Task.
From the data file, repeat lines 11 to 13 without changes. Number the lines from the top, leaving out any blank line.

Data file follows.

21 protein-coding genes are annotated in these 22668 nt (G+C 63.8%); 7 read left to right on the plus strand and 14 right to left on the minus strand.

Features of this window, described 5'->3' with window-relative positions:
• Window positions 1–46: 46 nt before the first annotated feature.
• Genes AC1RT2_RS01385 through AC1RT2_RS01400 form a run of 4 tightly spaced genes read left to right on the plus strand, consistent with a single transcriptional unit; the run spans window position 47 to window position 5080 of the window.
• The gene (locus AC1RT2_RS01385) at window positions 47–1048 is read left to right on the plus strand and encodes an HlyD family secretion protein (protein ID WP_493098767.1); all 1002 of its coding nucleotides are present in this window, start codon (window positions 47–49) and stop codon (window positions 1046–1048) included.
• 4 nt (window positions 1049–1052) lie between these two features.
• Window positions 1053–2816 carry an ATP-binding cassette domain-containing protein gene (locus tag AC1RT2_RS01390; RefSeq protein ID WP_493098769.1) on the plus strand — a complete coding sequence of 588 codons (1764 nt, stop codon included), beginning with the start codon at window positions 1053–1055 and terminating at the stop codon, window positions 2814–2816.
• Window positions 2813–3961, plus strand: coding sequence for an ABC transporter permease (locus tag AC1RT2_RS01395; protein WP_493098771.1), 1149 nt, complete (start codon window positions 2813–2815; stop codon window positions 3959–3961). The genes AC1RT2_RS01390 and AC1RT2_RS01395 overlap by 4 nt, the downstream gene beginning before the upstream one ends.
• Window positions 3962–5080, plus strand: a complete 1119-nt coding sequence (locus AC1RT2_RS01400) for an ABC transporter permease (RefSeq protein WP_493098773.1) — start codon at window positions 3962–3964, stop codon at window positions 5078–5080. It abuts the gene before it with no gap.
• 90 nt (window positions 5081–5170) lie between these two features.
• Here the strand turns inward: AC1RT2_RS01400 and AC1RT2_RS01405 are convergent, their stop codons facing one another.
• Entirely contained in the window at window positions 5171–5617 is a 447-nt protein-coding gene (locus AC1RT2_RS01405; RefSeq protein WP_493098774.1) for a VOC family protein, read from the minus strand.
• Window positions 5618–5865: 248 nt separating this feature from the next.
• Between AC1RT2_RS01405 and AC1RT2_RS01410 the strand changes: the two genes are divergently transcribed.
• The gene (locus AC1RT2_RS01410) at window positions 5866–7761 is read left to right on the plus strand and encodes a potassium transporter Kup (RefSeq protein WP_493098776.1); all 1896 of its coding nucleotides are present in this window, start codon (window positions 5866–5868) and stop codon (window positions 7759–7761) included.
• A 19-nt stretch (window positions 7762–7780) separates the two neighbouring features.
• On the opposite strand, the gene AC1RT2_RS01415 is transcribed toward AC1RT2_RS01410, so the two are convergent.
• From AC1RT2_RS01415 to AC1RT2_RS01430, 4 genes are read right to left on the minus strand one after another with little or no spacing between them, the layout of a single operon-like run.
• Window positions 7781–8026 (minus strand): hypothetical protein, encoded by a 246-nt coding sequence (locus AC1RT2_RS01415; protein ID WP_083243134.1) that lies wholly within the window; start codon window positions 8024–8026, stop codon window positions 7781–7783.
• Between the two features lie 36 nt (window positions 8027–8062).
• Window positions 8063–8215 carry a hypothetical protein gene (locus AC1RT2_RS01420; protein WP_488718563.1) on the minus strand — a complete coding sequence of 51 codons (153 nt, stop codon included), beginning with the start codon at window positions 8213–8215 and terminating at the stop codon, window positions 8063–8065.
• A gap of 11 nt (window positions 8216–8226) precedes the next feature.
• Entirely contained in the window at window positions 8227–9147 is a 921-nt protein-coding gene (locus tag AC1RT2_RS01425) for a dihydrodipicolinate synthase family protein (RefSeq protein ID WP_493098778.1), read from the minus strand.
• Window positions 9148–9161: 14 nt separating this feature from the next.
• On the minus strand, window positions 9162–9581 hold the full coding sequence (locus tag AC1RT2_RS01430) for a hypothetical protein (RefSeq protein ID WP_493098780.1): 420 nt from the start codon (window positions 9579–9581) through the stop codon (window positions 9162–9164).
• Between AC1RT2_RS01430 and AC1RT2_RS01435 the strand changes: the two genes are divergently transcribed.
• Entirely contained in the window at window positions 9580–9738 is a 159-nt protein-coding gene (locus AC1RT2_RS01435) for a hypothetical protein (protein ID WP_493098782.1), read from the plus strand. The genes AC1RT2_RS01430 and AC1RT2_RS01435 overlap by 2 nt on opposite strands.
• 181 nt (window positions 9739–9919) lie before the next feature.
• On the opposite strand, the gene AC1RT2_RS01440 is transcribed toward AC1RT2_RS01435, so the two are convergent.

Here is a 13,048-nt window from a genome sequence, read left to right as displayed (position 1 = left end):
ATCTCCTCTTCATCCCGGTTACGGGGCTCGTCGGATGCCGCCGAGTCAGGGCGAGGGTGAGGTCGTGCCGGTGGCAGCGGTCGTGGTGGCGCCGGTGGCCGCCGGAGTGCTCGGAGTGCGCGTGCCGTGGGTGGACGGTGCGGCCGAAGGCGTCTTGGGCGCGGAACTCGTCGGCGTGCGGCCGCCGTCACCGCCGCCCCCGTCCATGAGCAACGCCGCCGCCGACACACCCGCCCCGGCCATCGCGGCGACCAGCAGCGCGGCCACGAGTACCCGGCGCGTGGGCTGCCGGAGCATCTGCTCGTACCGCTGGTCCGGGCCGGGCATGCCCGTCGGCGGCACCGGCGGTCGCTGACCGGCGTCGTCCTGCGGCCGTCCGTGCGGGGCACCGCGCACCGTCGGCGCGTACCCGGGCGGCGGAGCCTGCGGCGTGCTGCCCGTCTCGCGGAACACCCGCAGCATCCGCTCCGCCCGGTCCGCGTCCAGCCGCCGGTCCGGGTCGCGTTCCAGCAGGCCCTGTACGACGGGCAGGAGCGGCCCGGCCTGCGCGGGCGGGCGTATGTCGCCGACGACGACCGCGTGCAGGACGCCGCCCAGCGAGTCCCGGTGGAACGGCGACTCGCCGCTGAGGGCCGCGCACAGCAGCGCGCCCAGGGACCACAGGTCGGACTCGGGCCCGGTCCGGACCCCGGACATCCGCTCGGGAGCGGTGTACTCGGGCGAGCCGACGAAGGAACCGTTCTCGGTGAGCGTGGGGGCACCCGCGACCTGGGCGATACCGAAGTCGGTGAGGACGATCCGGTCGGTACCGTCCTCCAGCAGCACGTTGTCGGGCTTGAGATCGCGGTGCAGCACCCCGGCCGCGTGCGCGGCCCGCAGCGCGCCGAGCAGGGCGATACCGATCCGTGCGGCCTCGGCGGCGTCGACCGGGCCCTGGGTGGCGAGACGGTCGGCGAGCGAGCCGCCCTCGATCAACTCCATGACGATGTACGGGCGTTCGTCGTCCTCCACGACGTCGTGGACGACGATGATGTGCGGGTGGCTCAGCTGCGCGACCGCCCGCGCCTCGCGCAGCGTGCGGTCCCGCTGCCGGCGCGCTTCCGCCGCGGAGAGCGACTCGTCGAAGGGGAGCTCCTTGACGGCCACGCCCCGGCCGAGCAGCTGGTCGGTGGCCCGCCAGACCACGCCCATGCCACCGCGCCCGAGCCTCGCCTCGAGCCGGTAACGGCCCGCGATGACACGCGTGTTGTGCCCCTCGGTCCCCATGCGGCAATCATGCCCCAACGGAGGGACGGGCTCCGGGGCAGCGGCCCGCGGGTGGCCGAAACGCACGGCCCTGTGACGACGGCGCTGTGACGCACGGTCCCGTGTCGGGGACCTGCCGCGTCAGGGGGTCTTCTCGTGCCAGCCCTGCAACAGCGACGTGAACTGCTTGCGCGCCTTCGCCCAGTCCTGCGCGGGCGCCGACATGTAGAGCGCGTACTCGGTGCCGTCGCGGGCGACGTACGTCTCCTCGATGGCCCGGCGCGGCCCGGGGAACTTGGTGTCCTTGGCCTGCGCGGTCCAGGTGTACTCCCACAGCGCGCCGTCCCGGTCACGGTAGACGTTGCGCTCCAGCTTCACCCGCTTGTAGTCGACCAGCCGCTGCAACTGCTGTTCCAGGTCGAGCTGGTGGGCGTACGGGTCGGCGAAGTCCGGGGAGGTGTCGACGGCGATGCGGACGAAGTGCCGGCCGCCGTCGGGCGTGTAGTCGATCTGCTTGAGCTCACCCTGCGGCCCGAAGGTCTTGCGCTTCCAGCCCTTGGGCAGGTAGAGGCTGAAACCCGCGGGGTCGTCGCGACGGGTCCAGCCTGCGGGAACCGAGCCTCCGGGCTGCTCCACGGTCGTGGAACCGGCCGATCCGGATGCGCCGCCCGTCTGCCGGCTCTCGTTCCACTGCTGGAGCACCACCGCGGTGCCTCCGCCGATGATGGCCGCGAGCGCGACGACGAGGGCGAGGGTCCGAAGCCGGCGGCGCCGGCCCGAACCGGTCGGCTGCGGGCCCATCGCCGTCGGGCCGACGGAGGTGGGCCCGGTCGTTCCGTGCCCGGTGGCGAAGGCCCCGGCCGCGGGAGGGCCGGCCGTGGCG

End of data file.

• Here the strand turns inward: AC1RT2_RS01400 and AC1RT2_RS01405 are convergent, their stop codons facing one another.
• Entirely contained in the window at window positions 5171–5617 is a 447-nt protein-coding gene (locus AC1RT2_RS01405; RefSeq protein WP_493098774.1) for a VOC family protein, read from the minus strand.
• Window positions 5618–5865: 248 nt separating this feature from the next.